Home South African Consumer confidence in the country remains ’fairly deep in negative terrain’

Consumer confidence in the country remains ’fairly deep in negative terrain’

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Consumer confidence in South Africa remained fairly deep in negative terrain and could deteriorate further early in the new year on the back of the prevailing Omicron Covid variant.

File picture: Thys Dullaart

CONSUMER confidence in South Africa remained fairly deep in negative terrain and could deteriorate further early in the new year on the back of the prevailing Omicron Covid variant.

According to FNB, consumer sentiment has remained depressed due to soaring fuel prices, the resumption of rolling blackouts, further job losses and the threat of the fourth wave of Covid-19 infections.

The FNB/BER Consumer Confidence Index (CCI) released on Tuesday showed that confidence edged up slightly, from -10 to -9 index points, during the fourth quarter of 2021.

However, at -9 index points, the CCI remained well below the average CCI reading of +2 points and therefore still pointed to low levels of consumer confidence.

FNB senior economist Siphamandla Mkhwanazi said that consumers were faced with a “welter of conflicting signals” during this period, as household incomes and Covid-19 relief measures declined.

Mkhwanazi said confidence levels had, however, been boosted by a drop in infection rates to the lowest levels in nearly 18 months in the first half of November, with economic activity in the hospitality sector continuing to recover.

“However, adverse developments such as soaring fuel prices, increased load-shedding, strikes, supply chain disruptions and stock shortages have started to weigh on South Africa’s economic growth prospects and are preventing a stronger rebound in sentiment,” he said.

The FNB survey showed that the marginal increase in the CCI during the fourth quarter could be ascribed to small improvements in the economic outlook and household financial position sub-indices.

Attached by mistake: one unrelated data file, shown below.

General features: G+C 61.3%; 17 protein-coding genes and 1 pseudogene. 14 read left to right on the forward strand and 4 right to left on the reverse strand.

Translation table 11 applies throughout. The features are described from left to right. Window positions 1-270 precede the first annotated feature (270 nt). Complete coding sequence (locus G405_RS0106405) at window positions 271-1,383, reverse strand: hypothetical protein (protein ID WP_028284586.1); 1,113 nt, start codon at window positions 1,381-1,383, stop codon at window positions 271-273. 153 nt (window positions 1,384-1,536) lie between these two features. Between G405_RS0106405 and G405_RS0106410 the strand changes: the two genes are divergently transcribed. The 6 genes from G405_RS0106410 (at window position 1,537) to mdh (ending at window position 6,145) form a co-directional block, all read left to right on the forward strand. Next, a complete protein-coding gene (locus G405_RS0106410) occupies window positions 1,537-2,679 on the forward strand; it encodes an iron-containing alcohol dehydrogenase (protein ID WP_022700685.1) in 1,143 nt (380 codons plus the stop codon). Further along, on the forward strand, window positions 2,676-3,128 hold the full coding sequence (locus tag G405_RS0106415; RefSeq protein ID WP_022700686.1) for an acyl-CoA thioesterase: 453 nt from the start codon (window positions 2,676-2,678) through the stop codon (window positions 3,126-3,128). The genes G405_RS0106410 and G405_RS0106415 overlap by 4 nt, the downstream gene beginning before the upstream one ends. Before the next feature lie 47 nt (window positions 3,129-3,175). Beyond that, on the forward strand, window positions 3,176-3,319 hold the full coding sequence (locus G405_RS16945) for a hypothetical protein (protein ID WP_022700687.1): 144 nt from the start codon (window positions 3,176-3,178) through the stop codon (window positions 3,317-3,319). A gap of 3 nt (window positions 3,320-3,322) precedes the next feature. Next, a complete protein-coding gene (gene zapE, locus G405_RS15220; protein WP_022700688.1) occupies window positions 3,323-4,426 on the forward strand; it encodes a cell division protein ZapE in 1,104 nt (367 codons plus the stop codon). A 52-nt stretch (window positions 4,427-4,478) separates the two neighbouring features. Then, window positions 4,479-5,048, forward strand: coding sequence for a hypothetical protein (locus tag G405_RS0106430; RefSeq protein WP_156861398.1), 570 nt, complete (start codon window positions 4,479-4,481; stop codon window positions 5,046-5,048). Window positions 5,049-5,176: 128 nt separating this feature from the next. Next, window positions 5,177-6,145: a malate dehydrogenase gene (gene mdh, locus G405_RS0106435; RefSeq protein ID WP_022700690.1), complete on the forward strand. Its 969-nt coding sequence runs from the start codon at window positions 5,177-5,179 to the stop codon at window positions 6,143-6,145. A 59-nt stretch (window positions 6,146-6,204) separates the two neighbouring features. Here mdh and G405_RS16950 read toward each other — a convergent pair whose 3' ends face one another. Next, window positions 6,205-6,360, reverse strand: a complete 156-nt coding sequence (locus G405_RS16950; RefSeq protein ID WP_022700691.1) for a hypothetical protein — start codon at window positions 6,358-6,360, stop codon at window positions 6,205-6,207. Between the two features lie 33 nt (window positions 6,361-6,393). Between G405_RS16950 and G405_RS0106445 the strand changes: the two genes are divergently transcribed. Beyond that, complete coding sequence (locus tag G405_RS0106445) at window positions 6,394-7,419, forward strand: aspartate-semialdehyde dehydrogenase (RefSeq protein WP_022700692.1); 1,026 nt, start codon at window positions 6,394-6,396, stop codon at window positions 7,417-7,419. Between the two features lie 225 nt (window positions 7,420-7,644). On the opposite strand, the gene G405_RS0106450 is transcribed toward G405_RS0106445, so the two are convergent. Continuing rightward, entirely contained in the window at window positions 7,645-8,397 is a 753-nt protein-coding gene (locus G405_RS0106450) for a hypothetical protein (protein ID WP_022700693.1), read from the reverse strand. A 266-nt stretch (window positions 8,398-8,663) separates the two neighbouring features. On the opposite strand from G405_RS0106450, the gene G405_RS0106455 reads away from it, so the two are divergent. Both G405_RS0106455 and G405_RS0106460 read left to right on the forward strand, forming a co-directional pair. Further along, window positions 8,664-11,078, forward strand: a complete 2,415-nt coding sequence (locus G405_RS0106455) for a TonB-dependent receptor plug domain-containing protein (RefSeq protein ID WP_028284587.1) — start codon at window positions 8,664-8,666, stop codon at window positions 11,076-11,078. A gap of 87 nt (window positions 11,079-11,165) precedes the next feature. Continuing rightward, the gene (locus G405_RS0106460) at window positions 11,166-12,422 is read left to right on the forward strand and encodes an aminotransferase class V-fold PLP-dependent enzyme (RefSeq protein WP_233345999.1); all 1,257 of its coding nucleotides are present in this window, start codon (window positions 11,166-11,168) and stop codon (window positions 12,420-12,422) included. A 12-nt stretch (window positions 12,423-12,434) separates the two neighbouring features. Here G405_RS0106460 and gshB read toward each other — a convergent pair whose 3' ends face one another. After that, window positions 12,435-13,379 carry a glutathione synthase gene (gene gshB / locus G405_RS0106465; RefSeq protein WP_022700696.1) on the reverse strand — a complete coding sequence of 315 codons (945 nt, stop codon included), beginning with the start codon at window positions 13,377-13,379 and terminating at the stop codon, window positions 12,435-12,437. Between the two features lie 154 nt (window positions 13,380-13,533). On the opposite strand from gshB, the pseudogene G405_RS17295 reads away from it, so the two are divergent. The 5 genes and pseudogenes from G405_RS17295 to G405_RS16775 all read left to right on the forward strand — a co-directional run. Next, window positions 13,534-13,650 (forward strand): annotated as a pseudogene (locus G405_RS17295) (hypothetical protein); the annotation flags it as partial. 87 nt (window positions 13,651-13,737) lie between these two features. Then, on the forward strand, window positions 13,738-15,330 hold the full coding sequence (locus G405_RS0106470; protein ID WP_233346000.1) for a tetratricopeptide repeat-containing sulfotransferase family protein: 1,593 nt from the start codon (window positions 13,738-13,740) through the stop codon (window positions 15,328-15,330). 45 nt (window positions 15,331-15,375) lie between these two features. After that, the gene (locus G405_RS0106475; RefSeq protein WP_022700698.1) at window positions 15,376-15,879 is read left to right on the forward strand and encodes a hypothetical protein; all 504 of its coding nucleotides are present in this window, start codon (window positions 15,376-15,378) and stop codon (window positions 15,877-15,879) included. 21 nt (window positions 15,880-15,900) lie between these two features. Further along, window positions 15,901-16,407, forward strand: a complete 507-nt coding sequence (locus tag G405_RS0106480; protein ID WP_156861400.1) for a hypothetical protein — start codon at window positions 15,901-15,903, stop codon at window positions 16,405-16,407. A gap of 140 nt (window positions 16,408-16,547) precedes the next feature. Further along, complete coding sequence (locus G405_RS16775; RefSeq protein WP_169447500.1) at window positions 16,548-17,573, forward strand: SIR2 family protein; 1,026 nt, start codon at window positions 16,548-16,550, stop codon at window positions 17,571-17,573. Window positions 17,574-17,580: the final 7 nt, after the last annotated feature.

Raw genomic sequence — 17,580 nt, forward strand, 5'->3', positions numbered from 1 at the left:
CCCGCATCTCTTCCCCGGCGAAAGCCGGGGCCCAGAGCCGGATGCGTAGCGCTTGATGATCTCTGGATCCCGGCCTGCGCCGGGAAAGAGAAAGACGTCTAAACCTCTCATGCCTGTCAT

However, FNB noted that consumers remained pessimistic about the appropriateness of the present time to buy durable goods such as vehicles, furniture, household appliances and electronic goods.

A recent poll commissioned by leading on-demand pay provider, Floatpays, also revealed that almost 50 percent of South African employers will not be issuing 13th cheques as they continue to face financial pressures exacerbated by a struggling economy amidst the Covid-19 pandemic.

Consumers appear to have resolved to hold on to the little money they have as the Black Friday sales also did not entice them sufficiently .

A breakdown of the CCI per household income group showed that the confidence levels of high-income households remained unchanged, while middle- and low-income confidence edged up slightly.

Heading into the festive season, the confidence levels of all three income groups were at broadly similar negative levels.

Mkhwanazi said the uncertainty surrounding Omicron, ensuing travel bans and the fourth wave of Covid-19 would likely depress consumer confidence even further.

He said that whereas international travel restrictions typically affect the sentiment of affluent consumers, low- and middle-income households would arguably suffer the most.

“[Especially] in terms of job creation and income prospects if the expected bumper tourist season does not materialise and lockdown restrictions once again hammer the hospitality sector during the holidays,” Mkhwanazi said.

“The shift in consumer spending away from retail goods towards the services sector will likely slow, and grocery and furniture retailers will continue to win out over tourism, restaurants and entertainment services.”

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